Thanks 'hounds for many helpful tips! Can't wait to come back - so many places we didn't get to try. Here's my re-cap:
JACQUES IMO’S – If I only had a Strawberry Abita and the free garlic cornbread muffin at the bar, it would have been enough. But we also had the fried chicken – amazing, perfect, grease-less - and the crazy Carpetbaggers Steak – way too much: with oysters, onions, bleu cheese and hollandaise, but pretty darn delicious. We skipped the alligator “cheesecake” appetizer – heard that was a good call. Each entrée came with two sides – corn maque choux was my favorite (even if I don’t remember exactly what it was), mashed sweet potatoes were very good, beets were just okay and I forget the fourth. But it was better than the beets. We were too stuffed for dessert, I am sorry to say. Amateurs, on day one of the eating extravaganza. We would not make that mistake again.
ELIZABETH’S – This may have been my favorite breakfast ever. Started with coffee and the calas – could be the best $5 you will ever spend – perfectly fried fritters of rice pudding dusted with powdered sugar. They beat the Café du Monde beignets hands down. Praline bacon is a must-try. Next time I’ll ask for it extra crispy. Had a “light” meal of eggs, biscuit and grits. Sounds simple, but everything was perfect. Their biscuits taste almost eggy, denser than others – like the child of biscuits and challah - really good. As we were eating (we got there before 8:00am – were the first people there), the waitress kept writing specials on the board – one more delicious and heavier-sounding than the next – I don’t remember the specifics, but they were even more outlandish than the regular menu item of bananas foster French toast. I’ll be back.
(Sidebar: After waiting over 30 minutes for two different cabs to pick us up, we channeled Blanche du Bois and asked a kind stranger to drive us back to our hotel. Apparently United Cab is the only company to call in the city – 504-522-9771)
WILLIE MAE’S SCOTCH HOUSE – Had high hopes since many call it the best fried chicken in America. It’s not. It was good, but it’s VERY greasy. I thought Jacques Imo’s was better. The cornbread was yummy and the side of green beans gravy and rice was pure comfort. Mac and cheese was great too. Bread pudding, not so much. Next time I’ll be trying Lil’ Dizzy’s for fried chicken.
PALACE CAFÉ – A Dickie Brennan restaurant on Canal Street. We went because it was across the street from our hotel and we were still kind of stuffed after fried chicken lunch. Lovely place – an old retail store – an okay but not memorable meal. Skip it. Oh, I just reviewed the menu online to refresh my memory. You might want to stop in for the crawfish mac and cheese, after all! A comparatively light bite. The oyster loaf hit the spot, too. No need to try the crabmeat cheesecake appetizer. So, if you’re in the neighborhood, it’ll do.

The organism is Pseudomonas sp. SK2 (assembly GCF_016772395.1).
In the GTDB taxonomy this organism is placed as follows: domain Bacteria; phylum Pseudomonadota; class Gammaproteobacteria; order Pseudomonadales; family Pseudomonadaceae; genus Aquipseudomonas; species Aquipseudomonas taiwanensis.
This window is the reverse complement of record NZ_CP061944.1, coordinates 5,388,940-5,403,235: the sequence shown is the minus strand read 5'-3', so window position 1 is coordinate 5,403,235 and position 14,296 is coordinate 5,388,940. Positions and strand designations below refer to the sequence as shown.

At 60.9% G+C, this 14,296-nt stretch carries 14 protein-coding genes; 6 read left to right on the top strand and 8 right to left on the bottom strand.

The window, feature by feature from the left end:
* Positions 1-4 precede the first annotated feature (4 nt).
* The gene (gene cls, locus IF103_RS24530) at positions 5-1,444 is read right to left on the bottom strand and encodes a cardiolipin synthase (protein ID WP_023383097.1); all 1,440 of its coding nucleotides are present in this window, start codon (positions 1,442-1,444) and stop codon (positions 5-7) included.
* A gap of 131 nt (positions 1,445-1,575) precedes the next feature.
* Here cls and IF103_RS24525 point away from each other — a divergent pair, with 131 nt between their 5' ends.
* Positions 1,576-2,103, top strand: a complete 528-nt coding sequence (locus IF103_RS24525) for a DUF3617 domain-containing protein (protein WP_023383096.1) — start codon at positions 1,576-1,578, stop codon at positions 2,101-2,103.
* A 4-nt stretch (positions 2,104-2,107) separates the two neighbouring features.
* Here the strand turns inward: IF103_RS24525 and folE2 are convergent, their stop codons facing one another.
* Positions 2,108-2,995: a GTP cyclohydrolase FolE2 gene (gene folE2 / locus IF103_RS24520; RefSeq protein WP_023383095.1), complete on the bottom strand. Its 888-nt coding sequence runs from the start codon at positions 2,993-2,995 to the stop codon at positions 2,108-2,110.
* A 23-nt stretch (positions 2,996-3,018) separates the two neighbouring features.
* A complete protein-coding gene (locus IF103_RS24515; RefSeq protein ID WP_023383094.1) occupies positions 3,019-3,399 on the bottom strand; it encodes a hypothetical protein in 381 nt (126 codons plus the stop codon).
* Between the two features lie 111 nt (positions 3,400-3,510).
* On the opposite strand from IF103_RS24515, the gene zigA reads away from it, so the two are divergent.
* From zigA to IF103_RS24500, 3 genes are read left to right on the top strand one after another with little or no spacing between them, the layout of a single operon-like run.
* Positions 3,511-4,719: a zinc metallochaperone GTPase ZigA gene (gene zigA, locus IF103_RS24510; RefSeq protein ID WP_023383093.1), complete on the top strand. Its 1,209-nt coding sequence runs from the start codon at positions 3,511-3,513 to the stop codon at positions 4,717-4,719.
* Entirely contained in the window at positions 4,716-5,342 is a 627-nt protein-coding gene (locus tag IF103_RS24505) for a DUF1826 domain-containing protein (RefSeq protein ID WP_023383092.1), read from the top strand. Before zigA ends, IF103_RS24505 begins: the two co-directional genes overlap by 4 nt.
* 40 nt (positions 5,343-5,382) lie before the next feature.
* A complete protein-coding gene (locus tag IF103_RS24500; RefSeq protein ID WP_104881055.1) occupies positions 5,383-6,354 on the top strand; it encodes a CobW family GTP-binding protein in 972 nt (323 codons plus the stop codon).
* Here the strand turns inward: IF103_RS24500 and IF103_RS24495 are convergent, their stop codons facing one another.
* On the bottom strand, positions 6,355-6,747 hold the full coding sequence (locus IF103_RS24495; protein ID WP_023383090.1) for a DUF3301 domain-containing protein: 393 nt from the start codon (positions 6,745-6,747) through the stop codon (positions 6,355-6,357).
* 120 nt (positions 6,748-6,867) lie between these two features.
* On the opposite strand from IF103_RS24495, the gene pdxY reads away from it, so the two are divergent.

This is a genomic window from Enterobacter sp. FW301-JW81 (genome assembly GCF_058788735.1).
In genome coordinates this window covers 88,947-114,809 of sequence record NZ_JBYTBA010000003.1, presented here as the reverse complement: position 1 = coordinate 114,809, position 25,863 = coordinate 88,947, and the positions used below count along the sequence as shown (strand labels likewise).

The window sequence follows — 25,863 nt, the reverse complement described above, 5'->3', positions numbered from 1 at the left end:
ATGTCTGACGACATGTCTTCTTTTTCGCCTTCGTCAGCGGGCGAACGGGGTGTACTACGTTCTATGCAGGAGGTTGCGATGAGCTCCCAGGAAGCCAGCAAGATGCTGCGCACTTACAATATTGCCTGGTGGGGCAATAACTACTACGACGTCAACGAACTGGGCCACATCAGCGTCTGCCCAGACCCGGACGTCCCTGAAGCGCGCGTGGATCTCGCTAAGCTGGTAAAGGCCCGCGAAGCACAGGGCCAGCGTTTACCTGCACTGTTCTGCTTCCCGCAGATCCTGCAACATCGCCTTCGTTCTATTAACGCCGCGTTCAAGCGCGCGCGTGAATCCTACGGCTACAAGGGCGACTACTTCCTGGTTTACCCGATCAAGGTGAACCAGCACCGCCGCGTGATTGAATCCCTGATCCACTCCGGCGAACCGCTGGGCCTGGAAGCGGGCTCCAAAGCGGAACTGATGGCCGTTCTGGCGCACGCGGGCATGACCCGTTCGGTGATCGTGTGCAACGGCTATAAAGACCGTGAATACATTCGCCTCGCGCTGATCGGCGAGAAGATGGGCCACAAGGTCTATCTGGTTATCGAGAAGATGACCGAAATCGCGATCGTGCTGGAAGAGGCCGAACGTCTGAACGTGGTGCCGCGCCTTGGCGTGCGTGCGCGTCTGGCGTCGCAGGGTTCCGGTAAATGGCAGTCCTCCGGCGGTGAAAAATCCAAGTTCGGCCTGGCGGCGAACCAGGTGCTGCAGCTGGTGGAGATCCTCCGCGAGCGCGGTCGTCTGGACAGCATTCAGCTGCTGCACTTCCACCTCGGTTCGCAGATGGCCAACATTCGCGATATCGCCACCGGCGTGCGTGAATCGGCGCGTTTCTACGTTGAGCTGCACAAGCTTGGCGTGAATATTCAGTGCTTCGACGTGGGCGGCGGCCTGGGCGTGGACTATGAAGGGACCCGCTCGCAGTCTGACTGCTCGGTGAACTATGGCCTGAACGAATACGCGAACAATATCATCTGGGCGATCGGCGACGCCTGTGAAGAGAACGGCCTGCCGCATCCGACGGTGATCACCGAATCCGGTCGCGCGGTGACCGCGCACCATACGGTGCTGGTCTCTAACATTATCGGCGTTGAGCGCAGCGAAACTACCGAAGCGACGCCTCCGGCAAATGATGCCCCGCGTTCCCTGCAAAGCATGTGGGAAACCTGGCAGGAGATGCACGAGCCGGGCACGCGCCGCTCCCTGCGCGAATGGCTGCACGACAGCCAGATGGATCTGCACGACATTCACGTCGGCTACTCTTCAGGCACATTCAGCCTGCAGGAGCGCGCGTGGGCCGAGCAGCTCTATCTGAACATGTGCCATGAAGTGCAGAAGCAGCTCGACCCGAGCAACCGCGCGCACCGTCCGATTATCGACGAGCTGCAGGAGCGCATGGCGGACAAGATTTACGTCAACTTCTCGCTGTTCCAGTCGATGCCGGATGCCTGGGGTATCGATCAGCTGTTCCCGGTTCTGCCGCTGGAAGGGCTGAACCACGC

SAZERAC BAR at The Roosevelt Hotel– Home of the cocktail that shares its name. A nice place for a drink, and they give you plenty of bar snacks. Lovely old hotel – worth a peek at the lobby if you don’t have time for a drink.
DOMENICA’s – We were starting to O.D. on “stuff stuff with heavy” as Calvin Trillin would say, and we were feeling lazy after the Sazeracs, so we just popped into this John Besh Italian restaurant, also at The Roosevelt.(I guess he’s the Danny Meyers of NOLA, but a chef too) Was the best pizza I’d had in years (and I am from New York!), great kale salad, and delicious banana zuppa inglese – our requisite dose of Heavy.
CAFÉ DU MONDE – While I love donuts, and am now a calas convert, I’m not a huge fan of the beignet. But it’s obligatory to go, right? Very fun to watch them being made – walk around to the window in the back.
COMMANDER’S PALACE – There’s a reason they’ve been in business since 1880. Yes, 1880. Everything you would hope it would be. And more. Gorgeous place. We were in the “bird room”. Old world charm, but updated, not dowdy. Started with their renowned garlic bread. Was surprised to read about garlic bread in reviews of a place like this, but now I understand why they’re known for it. Was very happy to have just a tasting of the famous turtle soup in a trio of little cups of soup – along with gumbo and the day’s special of shrimp bisque – my favorite. But you do have to try the turtle soup (tasted sort of like Manhattan clam chowder), if only for the way they top it off with some Sherry. After that, I probably should have skipped my excellent entrée of pecan-crusted drum (a tasty Gulf fish) and just had the grits and dessert. (Erica had the lamb chops. They were perfect.) Their grits are nothing like other grits you’ve had. A fluffy, light mound of creamy white deliciousness. And the desserts! Perfect strawberry shortcake (lucky us, it was in season) and, just as it’s written on the menu: “The Famous Bread Pudding Soufflé - The Queen of Creole Desserts. Must be ordered 20 minutes in advance”. Yes. It must. And, they forgot to mention, it’s served with a whiskey crème Anglaise. Of course it is.
By Sunday I was ready to fast. Then I stopped at a flea market and happened upon the FRENCHEEZE FOOD TRUCK. While they’re known for their grilled cheeses, I couldn’t resist The Wilbur – from their website: “pulled pork, bacon & blue cheese topped with sweet & tangy homemade BBQ sauce on a french roll”. Could you resist that?
And right beside the truck was a table with an assortment of delicacies from TEE EVA’s. (Fortunately I had recently found my notes from my trip to New Orleans in 2000 and remembered my admonition to “go go go to this little pie/snowball stand a block or so from Casamento's.”) I limited myself to one pecan cream cheese mini pie. But why?
http://www.tee-evapralines.com/ - Alas, their current website isn’t as charming as the one from 2000, which said "Sorry we can't ship you a snowball."
I am ready to book my next trip!
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